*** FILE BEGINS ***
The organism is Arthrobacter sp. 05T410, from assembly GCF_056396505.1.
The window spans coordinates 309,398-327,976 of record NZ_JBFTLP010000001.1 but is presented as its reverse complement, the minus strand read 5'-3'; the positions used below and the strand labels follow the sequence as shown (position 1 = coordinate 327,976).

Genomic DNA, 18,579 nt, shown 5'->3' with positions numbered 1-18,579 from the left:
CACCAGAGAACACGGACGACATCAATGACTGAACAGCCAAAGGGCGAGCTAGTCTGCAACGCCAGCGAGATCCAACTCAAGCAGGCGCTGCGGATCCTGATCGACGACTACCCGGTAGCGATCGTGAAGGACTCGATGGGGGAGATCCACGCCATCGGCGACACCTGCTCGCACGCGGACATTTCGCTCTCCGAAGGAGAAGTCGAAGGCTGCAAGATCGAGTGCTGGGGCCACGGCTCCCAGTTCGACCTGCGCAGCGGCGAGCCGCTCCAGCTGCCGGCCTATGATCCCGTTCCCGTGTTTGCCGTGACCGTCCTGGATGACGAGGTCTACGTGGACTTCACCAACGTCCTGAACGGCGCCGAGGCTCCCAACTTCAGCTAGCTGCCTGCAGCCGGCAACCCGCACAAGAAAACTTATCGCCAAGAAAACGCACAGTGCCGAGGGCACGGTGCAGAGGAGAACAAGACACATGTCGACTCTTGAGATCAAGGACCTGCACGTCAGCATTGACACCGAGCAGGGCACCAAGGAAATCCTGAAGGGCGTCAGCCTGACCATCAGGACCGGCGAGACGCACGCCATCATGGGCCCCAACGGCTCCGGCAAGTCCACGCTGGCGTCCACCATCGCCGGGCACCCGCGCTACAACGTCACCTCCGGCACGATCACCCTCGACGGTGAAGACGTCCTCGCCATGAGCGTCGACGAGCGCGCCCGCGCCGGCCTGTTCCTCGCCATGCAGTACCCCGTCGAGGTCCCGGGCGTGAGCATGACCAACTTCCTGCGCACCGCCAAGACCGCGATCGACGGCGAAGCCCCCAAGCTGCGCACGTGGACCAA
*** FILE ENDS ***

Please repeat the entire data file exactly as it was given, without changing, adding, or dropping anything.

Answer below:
The organism is Arthrobacter sp. 05T410, from assembly GCF_056396505.1.
The window spans coordinates 309,398-327,976 of record NZ_JBFTLP010000001.1 but is presented as its reverse complement, the minus strand read 5'-3'; the positions used below and the strand labels follow the sequence as shown (position 1 = coordinate 327,976).

Genomic DNA, 18,579 nt, shown 5'->3' with positions numbered 1-18,579 from the left:
CACCAGAGAACACGGACGACATCAATGACTGAACAGCCAAAGGGCGAGCTAGTCTGCAACGCCAGCGAGATCCAACTCAAGCAGGCGCTGCGGATCCTGATCGACGACTACCCGGTAGCGATCGTGAAGGACTCGATGGGGGAGATCCACGCCATCGGCGACACCTGCTCGCACGCGGACATTTCGCTCTCCGAAGGAGAAGTCGAAGGCTGCAAGATCGAGTGCTGGGGCCACGGCTCCCAGTTCGACCTGCGCAGCGGCGAGCCGCTCCAGCTGCCGGCCTATGATCCCGTTCCCGTGTTTGCCGTGACCGTCCTGGATGACGAGGTCTACGTGGACTTCACCAACGTCCTGAACGGCGCCGAGGCTCCCAACTTCAGCTAGCTGCCTGCAGCCGGCAACCCGCACAAGAAAACTTATCGCCAAGAAAACGCACAGTGCCGAGGGCACGGTGCAGAGGAGAACAAGACACATGTCGACTCTTGAGATCAAGGACCTGCACGTCAGCATTGACACCGAGCAGGGCACCAAGGAAATCCTGAAGGGCGTCAGCCTGACCATCAGGACCGGCGAGACGCACGCCATCATGGGCCCCAACGGCTCCGGCAAGTCCACGCTGGCGTCCACCATCGCCGGGCACCCGCGCTACAACGTCACCTCCGGCACGATCACCCTCGACGGTGAAGACGTCCTCGCCATGAGCGTCGACGAGCGCGCCCGCGCCGGCCTGTTCCTCGCCATGCAGTACCCCGTCGAGGTCCCGGGCGTGAGCATGACCAACTTCCTGCGCACCGCCAAGACCGCGATCGACGGCGAAGCCCCCAAGCTGCGCACGTGGACCAA